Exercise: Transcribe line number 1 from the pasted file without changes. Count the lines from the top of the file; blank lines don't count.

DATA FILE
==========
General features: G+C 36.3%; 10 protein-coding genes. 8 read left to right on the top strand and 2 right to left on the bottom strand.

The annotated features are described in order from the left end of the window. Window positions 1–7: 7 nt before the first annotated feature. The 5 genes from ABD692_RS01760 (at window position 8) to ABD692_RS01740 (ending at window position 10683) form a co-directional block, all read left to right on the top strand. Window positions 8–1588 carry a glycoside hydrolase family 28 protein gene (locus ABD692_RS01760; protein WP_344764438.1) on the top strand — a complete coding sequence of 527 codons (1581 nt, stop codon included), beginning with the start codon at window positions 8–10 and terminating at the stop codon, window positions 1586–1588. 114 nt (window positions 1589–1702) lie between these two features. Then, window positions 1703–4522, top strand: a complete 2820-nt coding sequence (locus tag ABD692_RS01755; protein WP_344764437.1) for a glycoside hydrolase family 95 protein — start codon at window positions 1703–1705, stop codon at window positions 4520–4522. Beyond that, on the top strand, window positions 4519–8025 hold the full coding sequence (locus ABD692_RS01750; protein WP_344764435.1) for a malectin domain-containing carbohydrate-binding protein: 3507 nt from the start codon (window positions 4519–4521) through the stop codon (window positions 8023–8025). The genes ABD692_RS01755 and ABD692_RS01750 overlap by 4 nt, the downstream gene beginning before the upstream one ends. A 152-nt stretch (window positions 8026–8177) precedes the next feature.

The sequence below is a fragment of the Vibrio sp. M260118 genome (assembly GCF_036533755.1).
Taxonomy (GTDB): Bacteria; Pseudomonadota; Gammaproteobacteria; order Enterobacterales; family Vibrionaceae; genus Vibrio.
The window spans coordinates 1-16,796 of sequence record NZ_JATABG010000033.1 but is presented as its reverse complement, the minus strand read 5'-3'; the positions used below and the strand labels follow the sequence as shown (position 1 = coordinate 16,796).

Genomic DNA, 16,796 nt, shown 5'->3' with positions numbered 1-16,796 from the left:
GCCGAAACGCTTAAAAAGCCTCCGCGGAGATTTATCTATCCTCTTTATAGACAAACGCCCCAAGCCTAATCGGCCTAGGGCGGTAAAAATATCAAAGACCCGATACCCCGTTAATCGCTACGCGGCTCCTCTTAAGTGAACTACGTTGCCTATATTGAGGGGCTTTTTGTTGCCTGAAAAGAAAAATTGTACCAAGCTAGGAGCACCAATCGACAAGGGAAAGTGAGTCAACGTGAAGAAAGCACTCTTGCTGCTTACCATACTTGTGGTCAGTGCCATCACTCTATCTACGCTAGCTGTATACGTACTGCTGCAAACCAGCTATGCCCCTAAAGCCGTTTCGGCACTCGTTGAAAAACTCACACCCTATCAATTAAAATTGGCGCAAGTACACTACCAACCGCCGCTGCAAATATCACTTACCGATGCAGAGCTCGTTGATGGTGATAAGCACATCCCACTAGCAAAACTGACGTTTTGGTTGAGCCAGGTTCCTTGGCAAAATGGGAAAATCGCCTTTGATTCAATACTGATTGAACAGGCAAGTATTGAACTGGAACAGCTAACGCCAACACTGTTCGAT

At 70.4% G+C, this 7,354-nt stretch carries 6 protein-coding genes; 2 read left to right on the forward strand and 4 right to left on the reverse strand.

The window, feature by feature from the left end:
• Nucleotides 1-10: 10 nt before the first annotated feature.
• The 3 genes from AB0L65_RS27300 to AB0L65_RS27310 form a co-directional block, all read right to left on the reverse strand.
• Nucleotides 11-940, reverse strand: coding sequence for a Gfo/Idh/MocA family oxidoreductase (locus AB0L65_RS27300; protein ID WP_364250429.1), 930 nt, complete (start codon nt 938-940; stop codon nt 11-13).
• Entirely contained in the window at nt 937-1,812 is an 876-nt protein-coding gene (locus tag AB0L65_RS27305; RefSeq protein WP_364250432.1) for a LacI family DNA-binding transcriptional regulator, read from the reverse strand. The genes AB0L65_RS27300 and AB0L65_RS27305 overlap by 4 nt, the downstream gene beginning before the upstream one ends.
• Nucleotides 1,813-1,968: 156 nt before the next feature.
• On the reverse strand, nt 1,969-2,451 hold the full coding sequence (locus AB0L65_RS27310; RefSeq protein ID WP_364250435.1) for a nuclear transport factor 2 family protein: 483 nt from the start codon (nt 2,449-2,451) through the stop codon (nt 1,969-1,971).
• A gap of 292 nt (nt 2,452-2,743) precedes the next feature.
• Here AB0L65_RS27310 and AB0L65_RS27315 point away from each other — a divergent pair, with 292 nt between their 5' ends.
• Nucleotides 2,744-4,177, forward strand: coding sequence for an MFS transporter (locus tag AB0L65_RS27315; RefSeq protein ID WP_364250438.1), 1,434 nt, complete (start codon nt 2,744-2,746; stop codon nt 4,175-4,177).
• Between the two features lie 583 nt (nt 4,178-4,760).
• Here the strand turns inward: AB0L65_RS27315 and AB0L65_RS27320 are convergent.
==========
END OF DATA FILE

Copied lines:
General features: G+C 36.3%; 10 protein-coding genes. 8 read left to right on the top strand and 2 right to left on the bottom strand.